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HIGH-THROUGHPUT CARBON SUBSTRATE PROFILING OF MYCOBACTERIUM ULCERANS SUGGESTS POTENTIAL ENVIRONMENTAL

Joint Event on 2nd World Congress on CARDIOLOGY & 39th Annual Congress on MICROBIOLOGY AND MICROBIAL INFECTION
July 23-24, 2018 | Rome , Italy

Dezemon Zingue, Amar Bouam, Muriel Militello and Michel Drancourt

Centre MURAZ, Burkina Faso
Aix Marseille Universite, France

Posters & Accepted Abstracts : Biomed Res

DOI: 10.4066/biomedicalresearch-C1-003

Abstract:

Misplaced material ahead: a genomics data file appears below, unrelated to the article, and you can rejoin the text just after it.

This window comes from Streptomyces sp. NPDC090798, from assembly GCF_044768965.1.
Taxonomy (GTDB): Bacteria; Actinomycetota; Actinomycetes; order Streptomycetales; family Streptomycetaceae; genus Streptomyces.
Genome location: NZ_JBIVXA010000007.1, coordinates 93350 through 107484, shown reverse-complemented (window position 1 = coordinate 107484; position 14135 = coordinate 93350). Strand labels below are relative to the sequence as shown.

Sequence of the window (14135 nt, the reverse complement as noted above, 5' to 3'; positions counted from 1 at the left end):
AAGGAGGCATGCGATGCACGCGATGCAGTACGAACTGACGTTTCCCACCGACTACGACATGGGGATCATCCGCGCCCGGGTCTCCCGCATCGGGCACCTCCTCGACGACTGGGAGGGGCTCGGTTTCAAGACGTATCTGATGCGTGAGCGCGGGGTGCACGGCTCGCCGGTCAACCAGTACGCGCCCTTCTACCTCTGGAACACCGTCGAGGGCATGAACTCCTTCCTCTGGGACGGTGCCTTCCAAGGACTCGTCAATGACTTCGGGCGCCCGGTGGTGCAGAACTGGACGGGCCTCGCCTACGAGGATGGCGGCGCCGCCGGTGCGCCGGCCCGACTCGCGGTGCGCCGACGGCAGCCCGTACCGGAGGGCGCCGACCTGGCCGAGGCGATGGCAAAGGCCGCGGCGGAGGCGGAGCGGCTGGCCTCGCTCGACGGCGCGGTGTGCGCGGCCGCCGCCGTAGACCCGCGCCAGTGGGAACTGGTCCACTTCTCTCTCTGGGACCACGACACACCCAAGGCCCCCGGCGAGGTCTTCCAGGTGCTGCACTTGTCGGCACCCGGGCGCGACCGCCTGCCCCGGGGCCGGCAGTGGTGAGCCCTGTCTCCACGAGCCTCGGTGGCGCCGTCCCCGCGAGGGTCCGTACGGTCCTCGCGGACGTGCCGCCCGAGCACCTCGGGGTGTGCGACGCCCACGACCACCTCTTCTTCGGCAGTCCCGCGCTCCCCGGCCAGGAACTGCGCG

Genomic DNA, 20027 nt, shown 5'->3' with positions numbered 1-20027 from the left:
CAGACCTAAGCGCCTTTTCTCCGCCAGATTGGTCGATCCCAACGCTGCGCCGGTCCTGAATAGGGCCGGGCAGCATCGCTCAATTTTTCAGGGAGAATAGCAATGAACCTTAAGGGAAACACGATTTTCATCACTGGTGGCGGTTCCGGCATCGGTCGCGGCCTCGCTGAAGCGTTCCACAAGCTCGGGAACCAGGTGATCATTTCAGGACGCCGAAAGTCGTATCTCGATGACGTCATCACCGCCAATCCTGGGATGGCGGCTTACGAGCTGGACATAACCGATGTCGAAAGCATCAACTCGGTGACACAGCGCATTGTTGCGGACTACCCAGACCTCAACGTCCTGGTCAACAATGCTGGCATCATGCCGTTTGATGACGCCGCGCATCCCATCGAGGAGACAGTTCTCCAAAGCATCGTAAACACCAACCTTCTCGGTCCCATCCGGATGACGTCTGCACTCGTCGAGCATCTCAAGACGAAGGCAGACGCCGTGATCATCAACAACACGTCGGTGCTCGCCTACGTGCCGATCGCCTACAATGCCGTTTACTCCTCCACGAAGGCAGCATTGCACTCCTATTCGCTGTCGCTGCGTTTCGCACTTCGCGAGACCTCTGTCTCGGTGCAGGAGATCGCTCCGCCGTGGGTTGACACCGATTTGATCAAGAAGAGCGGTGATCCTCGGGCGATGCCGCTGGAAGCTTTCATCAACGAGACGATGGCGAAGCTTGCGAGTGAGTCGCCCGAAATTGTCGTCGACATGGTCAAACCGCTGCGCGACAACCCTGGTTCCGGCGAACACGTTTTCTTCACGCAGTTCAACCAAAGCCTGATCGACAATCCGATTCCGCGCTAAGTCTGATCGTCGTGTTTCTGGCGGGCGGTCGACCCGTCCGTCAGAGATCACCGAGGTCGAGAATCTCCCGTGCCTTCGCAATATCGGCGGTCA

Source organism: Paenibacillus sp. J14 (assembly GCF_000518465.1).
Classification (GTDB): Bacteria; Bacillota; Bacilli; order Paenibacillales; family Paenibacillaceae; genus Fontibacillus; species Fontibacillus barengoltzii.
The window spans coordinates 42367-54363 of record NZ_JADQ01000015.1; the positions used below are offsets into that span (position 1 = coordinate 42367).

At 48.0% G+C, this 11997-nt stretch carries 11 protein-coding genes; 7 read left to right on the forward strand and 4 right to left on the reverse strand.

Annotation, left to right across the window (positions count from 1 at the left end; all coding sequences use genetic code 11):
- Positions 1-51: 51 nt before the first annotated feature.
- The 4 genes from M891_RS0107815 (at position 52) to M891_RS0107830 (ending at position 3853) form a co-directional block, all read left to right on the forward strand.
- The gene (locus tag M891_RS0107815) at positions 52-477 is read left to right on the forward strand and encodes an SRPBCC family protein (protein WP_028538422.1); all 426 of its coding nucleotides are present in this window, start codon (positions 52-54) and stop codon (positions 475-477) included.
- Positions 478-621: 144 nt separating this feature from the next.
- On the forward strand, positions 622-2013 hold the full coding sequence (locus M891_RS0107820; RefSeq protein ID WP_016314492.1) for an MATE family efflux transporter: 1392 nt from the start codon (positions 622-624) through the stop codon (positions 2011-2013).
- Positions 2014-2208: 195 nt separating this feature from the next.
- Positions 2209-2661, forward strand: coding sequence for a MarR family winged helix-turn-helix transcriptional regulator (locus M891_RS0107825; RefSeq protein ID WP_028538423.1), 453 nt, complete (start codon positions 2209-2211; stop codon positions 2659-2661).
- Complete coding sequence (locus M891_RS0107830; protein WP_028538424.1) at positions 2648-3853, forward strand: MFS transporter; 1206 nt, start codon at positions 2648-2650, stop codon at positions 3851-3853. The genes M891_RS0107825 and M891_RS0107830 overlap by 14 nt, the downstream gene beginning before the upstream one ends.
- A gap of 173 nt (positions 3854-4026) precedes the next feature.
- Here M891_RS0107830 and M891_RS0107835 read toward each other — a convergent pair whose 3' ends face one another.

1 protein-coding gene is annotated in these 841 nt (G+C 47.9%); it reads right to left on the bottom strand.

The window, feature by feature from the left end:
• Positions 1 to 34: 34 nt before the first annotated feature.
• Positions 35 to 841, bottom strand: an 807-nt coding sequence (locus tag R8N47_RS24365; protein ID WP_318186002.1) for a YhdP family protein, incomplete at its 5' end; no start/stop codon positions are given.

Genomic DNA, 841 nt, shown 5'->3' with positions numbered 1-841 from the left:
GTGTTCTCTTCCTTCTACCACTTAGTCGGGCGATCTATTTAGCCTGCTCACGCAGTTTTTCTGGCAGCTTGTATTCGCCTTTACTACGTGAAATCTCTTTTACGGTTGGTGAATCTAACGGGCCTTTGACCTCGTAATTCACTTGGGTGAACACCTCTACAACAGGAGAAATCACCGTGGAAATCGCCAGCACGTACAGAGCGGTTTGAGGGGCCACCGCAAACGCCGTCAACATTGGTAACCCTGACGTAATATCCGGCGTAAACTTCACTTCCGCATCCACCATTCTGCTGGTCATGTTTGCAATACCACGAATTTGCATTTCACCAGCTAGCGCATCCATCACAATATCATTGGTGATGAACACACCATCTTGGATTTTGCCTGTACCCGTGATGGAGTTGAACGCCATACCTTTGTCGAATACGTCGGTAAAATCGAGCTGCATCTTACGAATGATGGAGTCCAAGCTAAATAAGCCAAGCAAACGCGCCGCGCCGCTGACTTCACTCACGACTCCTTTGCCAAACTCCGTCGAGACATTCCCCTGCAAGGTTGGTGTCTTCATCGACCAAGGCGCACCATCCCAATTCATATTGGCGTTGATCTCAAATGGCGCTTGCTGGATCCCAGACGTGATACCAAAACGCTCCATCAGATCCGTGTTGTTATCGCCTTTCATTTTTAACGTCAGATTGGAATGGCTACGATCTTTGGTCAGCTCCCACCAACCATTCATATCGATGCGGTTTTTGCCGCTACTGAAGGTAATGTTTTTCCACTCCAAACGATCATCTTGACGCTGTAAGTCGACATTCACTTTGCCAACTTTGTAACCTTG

Background: Mycobacterium ulcerans is a close derivative of Mycobacterium marinum and the agent of buruli ulcer in some tropical countries. Epidemiological and environmental studies pointed towards stagnant water ecosystems as potential sources of M. ulcerans, yet the ultimate reservoirs remain elusive. We hypothesized that carbon substrate determination may help elucidating the spectrum of potential reservoirs. Methodology & Results: In a first step, high-throughput phenotype microarray BIOLOG was used to profile carbon substrates in one M. marinum and five M. ulcerans strains. A total of 131/190 (69%) carbon substrates were metabolized by at least one M. ulcerans strain, including 28/190 (15%) carbon substrates metabolized by all five M. ulcerans strains of which 21 substrates were also metabolized by M. marinum. In a second step, 131 carbon substrates were investigated, through a bibliographical search, for their known environmental sources including plants, fruits and vegetables, bacteria, algae, fungi, nematodes, mollusks, mammals, insects and the inanimate environment. This analysis yielded significant association of M. ulcerans with bacteria (p=0.000), fungi (p=0.001), algae (p=0.003) and mollusks (p=0.007). In a third step, the Medline database was cross-searched for bacteria, fungi, mollusks and algae as potential sources of carbon substrates metabolized by all tested M. ulcerans; it indicated that 57% of M. ulcerans substrates were associated with bacteria, 18% with alga, 11% with mollusks and 7% with fungi. Conclusions: This first report of high-throughput carbon substrate utilization by M. ulcerans would help designing media to isolate and grow this pathogen. Furthermore, the presented data suggest that potential M. ulcerans environmental reservoirs might be related to micro-habitats where bacteria, fungi, algae and mollusks are abundant. This should be followed by targeted investigations in buruli ulcer endemic regions.

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